Factor VI strategies are rules-based, meaning they use specific and quantitative trend following rules. One of the most researched areas of investing, trending following (momentum) has shown time and time again to be worthwhile strategy. As long as investor behavior exists (and there is no reason to believe it will ever go away) there will be market trends and inefficiencies for trend-followers to capitalize upon. The goal is downside risk management and a smoother investment ride. Momentum allows investors to stick with a strategy rather than emotional decision making to compound their wealth.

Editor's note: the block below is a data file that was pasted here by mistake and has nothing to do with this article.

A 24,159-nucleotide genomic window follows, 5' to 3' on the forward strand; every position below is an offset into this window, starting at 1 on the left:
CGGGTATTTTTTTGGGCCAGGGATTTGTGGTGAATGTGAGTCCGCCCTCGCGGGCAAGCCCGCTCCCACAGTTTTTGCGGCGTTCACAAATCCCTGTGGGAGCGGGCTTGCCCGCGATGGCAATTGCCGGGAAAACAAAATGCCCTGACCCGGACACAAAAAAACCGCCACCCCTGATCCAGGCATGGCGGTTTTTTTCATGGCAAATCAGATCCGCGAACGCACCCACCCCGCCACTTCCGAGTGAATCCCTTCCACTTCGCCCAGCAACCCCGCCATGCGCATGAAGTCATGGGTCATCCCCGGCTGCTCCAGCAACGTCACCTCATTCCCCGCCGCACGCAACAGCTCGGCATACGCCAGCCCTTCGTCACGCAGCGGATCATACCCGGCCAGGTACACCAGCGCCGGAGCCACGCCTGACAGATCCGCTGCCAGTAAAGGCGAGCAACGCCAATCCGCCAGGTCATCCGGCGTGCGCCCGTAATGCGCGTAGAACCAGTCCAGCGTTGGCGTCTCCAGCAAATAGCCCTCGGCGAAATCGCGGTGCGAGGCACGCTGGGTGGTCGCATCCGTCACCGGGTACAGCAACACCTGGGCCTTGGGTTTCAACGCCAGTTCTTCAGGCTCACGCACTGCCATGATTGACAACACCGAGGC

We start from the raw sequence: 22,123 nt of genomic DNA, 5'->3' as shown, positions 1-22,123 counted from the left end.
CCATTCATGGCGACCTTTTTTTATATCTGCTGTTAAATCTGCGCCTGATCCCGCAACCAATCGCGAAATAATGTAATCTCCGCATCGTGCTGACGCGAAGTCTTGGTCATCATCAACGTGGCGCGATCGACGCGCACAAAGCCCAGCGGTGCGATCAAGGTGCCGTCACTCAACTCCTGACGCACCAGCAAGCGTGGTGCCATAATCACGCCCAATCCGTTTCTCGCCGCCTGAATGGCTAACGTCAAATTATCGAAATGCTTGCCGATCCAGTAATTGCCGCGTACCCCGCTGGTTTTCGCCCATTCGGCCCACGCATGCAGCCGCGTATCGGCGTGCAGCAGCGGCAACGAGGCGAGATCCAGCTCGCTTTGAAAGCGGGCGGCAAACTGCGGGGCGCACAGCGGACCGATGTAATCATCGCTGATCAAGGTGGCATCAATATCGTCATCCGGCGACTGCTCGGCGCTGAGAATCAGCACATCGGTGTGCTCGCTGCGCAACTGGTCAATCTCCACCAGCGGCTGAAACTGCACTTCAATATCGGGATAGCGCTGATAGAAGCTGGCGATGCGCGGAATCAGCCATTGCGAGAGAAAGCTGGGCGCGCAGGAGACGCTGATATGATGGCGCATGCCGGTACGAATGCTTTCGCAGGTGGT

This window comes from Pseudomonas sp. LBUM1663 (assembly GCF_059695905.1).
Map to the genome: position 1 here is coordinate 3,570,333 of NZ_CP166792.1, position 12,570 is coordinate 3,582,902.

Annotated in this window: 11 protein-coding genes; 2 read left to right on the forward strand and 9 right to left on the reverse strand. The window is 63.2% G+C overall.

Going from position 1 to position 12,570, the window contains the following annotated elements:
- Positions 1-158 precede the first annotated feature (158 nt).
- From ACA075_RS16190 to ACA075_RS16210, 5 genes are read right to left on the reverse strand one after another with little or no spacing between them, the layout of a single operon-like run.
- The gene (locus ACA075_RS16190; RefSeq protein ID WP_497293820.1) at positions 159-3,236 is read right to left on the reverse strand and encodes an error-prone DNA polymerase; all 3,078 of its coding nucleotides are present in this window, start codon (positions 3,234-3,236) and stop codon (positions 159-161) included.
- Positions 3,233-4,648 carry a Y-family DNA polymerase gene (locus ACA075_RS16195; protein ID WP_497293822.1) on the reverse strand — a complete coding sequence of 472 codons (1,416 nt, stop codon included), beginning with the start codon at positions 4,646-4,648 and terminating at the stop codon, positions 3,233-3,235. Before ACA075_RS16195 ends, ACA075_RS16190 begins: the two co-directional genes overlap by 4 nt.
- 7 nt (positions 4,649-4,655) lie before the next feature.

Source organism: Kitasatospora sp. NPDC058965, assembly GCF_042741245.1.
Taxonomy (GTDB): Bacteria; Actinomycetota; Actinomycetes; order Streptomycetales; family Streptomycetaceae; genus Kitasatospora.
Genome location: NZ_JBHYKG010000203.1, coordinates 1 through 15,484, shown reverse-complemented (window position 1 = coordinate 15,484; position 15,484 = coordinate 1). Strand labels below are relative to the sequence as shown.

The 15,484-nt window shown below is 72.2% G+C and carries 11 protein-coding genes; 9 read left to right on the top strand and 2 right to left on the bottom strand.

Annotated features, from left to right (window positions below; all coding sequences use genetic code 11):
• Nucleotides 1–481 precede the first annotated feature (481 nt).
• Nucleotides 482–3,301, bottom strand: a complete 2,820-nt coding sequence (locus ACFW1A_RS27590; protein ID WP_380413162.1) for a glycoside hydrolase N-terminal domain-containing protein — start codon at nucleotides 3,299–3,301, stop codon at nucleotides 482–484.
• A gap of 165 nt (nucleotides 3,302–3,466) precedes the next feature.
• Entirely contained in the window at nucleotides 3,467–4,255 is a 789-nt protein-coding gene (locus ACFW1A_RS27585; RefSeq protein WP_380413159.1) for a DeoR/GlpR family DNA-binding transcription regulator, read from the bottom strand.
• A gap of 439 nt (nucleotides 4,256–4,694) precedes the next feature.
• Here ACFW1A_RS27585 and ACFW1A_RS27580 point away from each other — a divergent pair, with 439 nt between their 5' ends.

One of the principles of trend following strategies is letting your winners ride, selling losers early and taking small losses while riding winners to larger returns. Getting out of losers early avoids large dips and big drawdowns.

Traditional investment theory says you have to capture the best days of the market to get returns of the market. What they don’t tell you is you have to capture the worst days to get those best days. The best days occur during large downturns, so you have to “just ride it out” to capture both. Trend followers work to capture up trends, avoid worst days and best days, and often end up with better returns.

The choice is yours – trust Wall Street, trust the government, trust buy and hold strategies of yesteryear. Or choose an evidence-based strategy to reach your full financial potential.

How a Healthy Lifestyle Affects Your Financial Future